Pincio

Piazzale Napoleone I - 00187 Rome

It is a public park of Rome which stands on a hill of 51 meters
and has 31 meters level difference with the lower
Piazza del Popolo
On the site of the square in IVth the century B.C.
Villa dei Pinci rose up.

On the hill the body of Nero was burnt up and many legends
were born about the hill with apparitions of ghosts.

The park in its current look was designed by architect Giuseppe
Valadier (1810-18) and performed for the commission of the pope
Pious VII after his return to Rome in the tradition of the villas
of Seicento and Settecento

It was spread out where in the past the groups of splendid villas
encircling Rome had place, especially in the eastern part.
In this areaLucullo had his horti
Trinità dei Monti),
the Acili had ones in the northern part, the Domizi had their ones above
Piazza del Popolo)
and later in the IVth century the Pinci had ones who left their
name for the hill.

Up to the 900 the Pincio was destined to be a classical place
of the Romans' entertainments where also the concerts of
the municipal band were performed.

The avenues of the Pincio, for the initiative of G.Mazzini were
adorned by the busts of great Italian patriots.

Just after the entry on the right side one can notice the cippus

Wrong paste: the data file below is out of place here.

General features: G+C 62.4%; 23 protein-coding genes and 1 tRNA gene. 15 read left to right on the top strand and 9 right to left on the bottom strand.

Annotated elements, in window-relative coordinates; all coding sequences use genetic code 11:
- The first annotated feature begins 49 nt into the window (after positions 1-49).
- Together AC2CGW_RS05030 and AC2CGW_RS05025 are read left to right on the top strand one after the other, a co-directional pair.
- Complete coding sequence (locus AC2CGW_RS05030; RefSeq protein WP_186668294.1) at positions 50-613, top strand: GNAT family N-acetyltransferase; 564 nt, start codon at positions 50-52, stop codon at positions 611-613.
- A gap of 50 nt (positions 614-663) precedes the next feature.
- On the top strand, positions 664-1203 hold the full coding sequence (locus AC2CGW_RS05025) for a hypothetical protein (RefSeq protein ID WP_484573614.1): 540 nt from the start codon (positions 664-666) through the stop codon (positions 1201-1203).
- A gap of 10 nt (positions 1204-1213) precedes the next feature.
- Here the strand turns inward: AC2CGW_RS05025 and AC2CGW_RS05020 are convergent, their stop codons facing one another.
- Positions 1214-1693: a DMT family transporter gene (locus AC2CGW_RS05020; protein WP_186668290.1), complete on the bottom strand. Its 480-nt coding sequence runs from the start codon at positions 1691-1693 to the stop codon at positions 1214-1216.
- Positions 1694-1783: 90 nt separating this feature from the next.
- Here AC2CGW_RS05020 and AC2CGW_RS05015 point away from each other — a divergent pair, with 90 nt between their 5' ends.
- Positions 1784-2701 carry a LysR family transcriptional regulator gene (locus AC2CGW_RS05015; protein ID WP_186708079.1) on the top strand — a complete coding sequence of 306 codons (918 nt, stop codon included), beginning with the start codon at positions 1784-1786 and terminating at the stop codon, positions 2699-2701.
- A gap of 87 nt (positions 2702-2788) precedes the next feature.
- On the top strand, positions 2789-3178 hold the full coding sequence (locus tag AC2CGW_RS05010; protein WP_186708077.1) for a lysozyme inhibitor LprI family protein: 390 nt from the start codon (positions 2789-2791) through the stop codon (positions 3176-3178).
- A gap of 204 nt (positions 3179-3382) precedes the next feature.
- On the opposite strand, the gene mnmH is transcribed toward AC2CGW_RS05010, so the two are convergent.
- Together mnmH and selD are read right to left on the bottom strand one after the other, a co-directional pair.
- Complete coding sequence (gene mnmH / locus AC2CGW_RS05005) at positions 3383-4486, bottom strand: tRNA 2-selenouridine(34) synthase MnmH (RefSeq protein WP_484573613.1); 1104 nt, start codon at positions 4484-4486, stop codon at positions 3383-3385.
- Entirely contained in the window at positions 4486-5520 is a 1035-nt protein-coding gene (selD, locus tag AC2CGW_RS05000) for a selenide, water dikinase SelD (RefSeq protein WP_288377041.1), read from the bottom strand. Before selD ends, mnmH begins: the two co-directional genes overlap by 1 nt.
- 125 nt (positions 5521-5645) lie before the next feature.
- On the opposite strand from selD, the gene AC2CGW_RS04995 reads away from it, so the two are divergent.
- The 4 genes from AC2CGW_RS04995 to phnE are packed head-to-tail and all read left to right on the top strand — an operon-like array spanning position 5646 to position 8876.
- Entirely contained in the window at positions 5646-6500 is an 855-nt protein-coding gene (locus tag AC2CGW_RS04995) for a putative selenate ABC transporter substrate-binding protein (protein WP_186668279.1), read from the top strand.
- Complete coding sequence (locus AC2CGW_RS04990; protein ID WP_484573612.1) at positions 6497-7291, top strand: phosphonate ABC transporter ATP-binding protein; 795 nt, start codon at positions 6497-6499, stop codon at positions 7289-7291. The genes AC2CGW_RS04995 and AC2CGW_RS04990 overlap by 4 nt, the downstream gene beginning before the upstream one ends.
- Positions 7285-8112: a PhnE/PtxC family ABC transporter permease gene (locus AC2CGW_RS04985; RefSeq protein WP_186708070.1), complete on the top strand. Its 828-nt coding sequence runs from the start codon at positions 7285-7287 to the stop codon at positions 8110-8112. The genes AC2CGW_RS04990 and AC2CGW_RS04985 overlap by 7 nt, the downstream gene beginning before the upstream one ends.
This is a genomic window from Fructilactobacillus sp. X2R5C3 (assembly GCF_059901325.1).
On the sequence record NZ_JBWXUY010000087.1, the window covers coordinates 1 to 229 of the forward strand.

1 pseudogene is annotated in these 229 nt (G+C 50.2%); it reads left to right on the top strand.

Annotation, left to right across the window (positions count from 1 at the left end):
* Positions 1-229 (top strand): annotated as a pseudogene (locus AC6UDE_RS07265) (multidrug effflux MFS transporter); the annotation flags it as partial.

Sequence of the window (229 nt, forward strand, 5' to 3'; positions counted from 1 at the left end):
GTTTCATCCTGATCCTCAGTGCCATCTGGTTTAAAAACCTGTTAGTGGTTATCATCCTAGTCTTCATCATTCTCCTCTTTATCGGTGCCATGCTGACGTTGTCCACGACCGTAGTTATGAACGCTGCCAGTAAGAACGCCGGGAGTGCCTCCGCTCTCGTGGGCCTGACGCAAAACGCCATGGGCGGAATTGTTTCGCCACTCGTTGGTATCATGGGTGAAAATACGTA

that remembers about Galileo Galilei who was kept imprisoned by
the order of Sant' Uffizio from 1630 to 1633, in the Villa Medici.

Passing by the Viale of A. Mickiewiex one can pass by the house of
Valadier. It is a small neo-classical building and since its opening
in 1817 it was intended for the caffe-restaurant. It opens a way
to the wide Napoleon square so-called to memorize the impulse given
by Napoleon who had never been in Rome to the embellishment of
the Pincio.

From the big terrace of the Napoleon square, the central part of
the Pincio, overlooking to the
Piazza del Popolo
from the ramps descending from the hill one enjoys a very beautiful and very
famous panorama which is between the most famous in Rome particularly at the sunset.

In the Napoleon square along the Via dell' Obelisco the thin obelisk
dedicated by the Emperor Hadrian to his favourite Antino and discovered
in the XVI century behind the Porta Maggiore stands in the middle. It was
set up here by Pious VII in 1822. Parting from this point one can reach
the big flyover that passing over the Viale del Muro Torto connects
the Pincio to
Villa Borghese.

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